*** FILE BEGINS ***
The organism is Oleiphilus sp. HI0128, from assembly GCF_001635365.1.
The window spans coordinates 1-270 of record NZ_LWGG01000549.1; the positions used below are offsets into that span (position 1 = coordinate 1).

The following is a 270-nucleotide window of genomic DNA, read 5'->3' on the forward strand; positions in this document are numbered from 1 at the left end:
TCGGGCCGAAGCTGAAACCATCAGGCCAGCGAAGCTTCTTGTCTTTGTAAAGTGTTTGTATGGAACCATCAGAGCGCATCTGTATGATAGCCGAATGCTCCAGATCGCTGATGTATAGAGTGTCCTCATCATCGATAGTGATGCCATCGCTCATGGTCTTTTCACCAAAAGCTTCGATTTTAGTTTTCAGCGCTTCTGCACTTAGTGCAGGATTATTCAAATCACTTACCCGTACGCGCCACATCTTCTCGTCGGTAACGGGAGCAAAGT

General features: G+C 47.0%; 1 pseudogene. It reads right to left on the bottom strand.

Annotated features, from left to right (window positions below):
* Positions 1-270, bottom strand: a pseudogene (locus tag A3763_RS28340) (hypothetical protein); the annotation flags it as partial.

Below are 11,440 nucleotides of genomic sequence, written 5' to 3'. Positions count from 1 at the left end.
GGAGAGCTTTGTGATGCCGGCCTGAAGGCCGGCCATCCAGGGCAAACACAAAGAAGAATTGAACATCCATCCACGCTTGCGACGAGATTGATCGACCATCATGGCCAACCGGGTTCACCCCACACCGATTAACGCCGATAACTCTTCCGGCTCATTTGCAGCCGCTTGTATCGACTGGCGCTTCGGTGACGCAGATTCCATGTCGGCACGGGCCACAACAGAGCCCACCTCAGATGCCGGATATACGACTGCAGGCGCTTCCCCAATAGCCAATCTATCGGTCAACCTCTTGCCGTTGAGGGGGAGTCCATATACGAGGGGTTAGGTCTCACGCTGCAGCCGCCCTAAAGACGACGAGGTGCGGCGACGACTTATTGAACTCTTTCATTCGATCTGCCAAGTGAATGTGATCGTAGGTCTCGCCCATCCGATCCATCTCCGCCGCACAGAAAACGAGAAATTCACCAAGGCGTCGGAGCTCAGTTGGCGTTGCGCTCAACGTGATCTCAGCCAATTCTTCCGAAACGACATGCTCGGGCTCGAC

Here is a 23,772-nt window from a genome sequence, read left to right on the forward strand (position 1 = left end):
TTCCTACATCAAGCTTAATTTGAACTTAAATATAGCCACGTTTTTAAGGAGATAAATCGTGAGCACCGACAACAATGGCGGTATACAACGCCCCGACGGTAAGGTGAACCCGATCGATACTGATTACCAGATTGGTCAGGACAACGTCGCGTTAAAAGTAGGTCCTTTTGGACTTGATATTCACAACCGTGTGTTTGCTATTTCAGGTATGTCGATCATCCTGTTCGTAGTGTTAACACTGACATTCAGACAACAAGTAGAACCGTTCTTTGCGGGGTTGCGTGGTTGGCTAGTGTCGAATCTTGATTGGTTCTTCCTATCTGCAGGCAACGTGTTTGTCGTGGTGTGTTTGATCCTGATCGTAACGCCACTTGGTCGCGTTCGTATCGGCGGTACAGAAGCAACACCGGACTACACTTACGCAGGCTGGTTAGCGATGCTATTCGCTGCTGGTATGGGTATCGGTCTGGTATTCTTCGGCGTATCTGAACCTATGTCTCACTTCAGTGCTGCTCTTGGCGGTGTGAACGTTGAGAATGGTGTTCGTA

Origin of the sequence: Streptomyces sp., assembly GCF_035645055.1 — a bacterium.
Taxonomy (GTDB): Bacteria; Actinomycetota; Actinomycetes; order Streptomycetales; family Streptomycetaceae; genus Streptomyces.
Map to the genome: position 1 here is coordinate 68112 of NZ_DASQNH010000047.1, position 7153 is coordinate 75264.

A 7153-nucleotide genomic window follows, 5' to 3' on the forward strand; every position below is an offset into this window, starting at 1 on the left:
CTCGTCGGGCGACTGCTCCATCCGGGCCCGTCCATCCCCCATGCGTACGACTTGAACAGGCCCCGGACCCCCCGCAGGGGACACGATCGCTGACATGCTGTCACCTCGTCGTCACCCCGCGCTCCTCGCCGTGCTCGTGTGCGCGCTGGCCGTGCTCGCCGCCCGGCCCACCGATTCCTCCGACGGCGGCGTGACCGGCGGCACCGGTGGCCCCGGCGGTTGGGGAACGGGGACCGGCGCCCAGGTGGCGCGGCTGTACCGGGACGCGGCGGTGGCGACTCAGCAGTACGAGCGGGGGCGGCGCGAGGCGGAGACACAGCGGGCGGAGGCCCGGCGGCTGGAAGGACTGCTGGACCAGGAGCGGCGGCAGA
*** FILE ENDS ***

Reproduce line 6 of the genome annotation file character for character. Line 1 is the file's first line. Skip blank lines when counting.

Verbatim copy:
Annotated features, from left to right (window positions below):